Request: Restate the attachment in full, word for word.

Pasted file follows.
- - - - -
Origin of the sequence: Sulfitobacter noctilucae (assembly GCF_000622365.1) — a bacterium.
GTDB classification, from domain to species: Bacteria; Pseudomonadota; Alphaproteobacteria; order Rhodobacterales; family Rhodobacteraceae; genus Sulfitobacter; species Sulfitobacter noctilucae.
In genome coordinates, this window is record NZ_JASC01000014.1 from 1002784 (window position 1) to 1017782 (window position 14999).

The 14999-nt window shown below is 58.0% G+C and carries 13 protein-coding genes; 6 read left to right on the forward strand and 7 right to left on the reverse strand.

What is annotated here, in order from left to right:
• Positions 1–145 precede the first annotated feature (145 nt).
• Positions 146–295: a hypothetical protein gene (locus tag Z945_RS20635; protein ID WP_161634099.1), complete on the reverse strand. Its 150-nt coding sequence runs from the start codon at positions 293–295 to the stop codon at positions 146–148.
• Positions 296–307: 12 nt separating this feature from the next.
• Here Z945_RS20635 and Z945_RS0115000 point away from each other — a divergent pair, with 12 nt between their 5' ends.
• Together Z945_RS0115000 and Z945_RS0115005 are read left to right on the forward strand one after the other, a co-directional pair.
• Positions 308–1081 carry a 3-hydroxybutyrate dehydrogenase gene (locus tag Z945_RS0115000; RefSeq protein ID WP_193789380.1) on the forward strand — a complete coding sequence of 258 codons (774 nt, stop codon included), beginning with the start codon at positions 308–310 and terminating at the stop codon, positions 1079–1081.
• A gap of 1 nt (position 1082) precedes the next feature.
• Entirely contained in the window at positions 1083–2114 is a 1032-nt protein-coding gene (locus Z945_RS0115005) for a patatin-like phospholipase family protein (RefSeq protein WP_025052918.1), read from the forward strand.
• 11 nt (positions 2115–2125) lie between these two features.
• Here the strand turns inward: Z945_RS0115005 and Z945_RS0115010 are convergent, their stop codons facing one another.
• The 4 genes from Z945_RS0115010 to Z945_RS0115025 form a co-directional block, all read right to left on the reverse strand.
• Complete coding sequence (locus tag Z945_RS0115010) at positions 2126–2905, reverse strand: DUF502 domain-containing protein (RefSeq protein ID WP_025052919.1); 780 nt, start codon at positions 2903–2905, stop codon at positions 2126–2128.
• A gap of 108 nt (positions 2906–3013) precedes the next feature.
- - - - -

Origin of the sequence: Sulfitobacter noctilucae (assembly GCF_000622365.1) — a bacterium.
GTDB classification, from domain to species: Bacteria; Pseudomonadota; Alphaproteobacteria; order Rhodobacterales; family Rhodobacteraceae; genus Sulfitobacter; species Sulfitobacter noctilucae.
In genome coordinates, this window is record NZ_JASC01000014.1 from 1002784 (window position 1) to 1017782 (window position 14999).

The 14999-nt window shown below is 58.0% G+C and carries 13 protein-coding genes; 6 read left to right on the forward strand and 7 right to left on the reverse strand.

What is annotated here, in order from left to right:
• Positions 1–145 precede the first annotated feature (145 nt).
• Positions 146–295: a hypothetical protein gene (locus tag Z945_RS20635; protein ID WP_161634099.1), complete on the reverse strand. Its 150-nt coding sequence runs from the start codon at positions 293–295 to the stop codon at positions 146–148.
• Positions 296–307: 12 nt separating this feature from the next.
• Here Z945_RS20635 and Z945_RS0115000 point away from each other — a divergent pair, with 12 nt between their 5' ends.
• Together Z945_RS0115000 and Z945_RS0115005 are read left to right on the forward strand one after the other, a co-directional pair.
• Positions 308–1081 carry a 3-hydroxybutyrate dehydrogenase gene (locus tag Z945_RS0115000; RefSeq protein ID WP_193789380.1) on the forward strand — a complete coding sequence of 258 codons (774 nt, stop codon included), beginning with the start codon at positions 308–310 and terminating at the stop codon, positions 1079–1081.
• A gap of 1 nt (position 1082) precedes the next feature.
• Entirely contained in the window at positions 1083–2114 is a 1032-nt protein-coding gene (locus Z945_RS0115005) for a patatin-like phospholipase family protein (RefSeq protein WP_025052918.1), read from the forward strand.
• 11 nt (positions 2115–2125) lie between these two features.
• Here the strand turns inward: Z945_RS0115005 and Z945_RS0115010 are convergent, their stop codons facing one another.
• The 4 genes from Z945_RS0115010 to Z945_RS0115025 form a co-directional block, all read right to left on the reverse strand.
• Complete coding sequence (locus tag Z945_RS0115010) at positions 2126–2905, reverse strand: DUF502 domain-containing protein (RefSeq protein ID WP_025052919.1); 780 nt, start codon at positions 2903–2905, stop codon at positions 2126–2128.
• A gap of 108 nt (positions 2906–3013) precedes the next feature.